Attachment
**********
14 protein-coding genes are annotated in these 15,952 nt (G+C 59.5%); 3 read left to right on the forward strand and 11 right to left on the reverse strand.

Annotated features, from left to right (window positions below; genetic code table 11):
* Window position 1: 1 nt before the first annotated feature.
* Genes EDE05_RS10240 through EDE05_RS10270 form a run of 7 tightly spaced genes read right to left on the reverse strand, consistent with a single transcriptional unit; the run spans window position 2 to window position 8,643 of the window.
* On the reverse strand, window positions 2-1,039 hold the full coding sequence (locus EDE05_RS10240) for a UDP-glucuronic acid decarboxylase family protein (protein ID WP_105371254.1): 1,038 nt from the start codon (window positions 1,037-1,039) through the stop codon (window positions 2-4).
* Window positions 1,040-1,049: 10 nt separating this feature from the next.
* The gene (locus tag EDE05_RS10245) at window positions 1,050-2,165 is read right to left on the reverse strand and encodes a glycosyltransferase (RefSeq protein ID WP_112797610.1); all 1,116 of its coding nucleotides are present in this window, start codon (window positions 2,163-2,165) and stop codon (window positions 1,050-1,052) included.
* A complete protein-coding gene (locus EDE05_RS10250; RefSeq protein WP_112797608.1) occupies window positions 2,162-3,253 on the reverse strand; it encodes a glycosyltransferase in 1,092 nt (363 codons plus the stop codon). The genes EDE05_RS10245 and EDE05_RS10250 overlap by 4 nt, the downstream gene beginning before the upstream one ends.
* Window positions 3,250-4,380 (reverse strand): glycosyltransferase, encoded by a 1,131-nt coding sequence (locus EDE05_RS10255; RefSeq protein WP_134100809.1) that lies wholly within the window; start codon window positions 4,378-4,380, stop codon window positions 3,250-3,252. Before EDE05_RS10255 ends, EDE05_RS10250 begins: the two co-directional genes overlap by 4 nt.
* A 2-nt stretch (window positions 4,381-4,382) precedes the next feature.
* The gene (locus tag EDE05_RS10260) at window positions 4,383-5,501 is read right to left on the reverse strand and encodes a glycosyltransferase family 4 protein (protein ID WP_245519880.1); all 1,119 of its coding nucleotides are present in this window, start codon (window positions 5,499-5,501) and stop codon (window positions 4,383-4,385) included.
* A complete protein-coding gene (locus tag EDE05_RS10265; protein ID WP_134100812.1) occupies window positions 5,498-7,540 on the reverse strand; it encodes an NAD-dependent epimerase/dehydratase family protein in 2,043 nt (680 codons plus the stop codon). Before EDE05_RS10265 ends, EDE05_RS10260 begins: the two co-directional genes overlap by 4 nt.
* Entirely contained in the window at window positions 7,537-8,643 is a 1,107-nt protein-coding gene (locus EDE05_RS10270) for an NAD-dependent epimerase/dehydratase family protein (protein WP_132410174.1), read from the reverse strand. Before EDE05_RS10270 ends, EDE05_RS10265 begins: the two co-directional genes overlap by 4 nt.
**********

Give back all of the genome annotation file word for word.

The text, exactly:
14 protein-coding genes are annotated in these 15,952 nt (G+C 59.5%); 3 read left to right on the forward strand and 11 right to left on the reverse strand.

Annotated features, from left to right (window positions below; genetic code table 11):
* Window position 1: 1 nt before the first annotated feature.
* Genes EDE05_RS10240 through EDE05_RS10270 form a run of 7 tightly spaced genes read right to left on the reverse strand, consistent with a single transcriptional unit; the run spans window position 2 to window position 8,643 of the window.
* On the reverse strand, window positions 2-1,039 hold the full coding sequence (locus EDE05_RS10240) for a UDP-glucuronic acid decarboxylase family protein (protein ID WP_105371254.1): 1,038 nt from the start codon (window positions 1,037-1,039) through the stop codon (window positions 2-4).
* Window positions 1,040-1,049: 10 nt separating this feature from the next.
* The gene (locus tag EDE05_RS10245) at window positions 1,050-2,165 is read right to left on the reverse strand and encodes a glycosyltransferase (RefSeq protein ID WP_112797610.1); all 1,116 of its coding nucleotides are present in this window, start codon (window positions 2,163-2,165) and stop codon (window positions 1,050-1,052) included.
* A complete protein-coding gene (locus EDE05_RS10250; RefSeq protein WP_112797608.1) occupies window positions 2,162-3,253 on the reverse strand; it encodes a glycosyltransferase in 1,092 nt (363 codons plus the stop codon). The genes EDE05_RS10245 and EDE05_RS10250 overlap by 4 nt, the downstream gene beginning before the upstream one ends.
* Window positions 3,250-4,380 (reverse strand): glycosyltransferase, encoded by a 1,131-nt coding sequence (locus EDE05_RS10255; RefSeq protein WP_134100809.1) that lies wholly within the window; start codon window positions 4,378-4,380, stop codon window positions 3,250-3,252. Before EDE05_RS10255 ends, EDE05_RS10250 begins: the two co-directional genes overlap by 4 nt.
* A 2-nt stretch (window positions 4,381-4,382) precedes the next feature.
* The gene (locus tag EDE05_RS10260) at window positions 4,383-5,501 is read right to left on the reverse strand and encodes a glycosyltransferase family 4 protein (protein ID WP_245519880.1); all 1,119 of its coding nucleotides are present in this window, start codon (window positions 5,499-5,501) and stop codon (window positions 4,383-4,385) included.
* A complete protein-coding gene (locus tag EDE05_RS10265; protein ID WP_134100812.1) occupies window positions 5,498-7,540 on the reverse strand; it encodes an NAD-dependent epimerase/dehydratase family protein in 2,043 nt (680 codons plus the stop codon). Before EDE05_RS10265 ends, EDE05_RS10260 begins: the two co-directional genes overlap by 4 nt.
* Entirely contained in the window at window positions 7,537-8,643 is a 1,107-nt protein-coding gene (locus EDE05_RS10270) for an NAD-dependent epimerase/dehydratase family protein (protein WP_132410174.1), read from the reverse strand. Before EDE05_RS10270 ends, EDE05_RS10265 begins: the two co-directional genes overlap by 4 nt.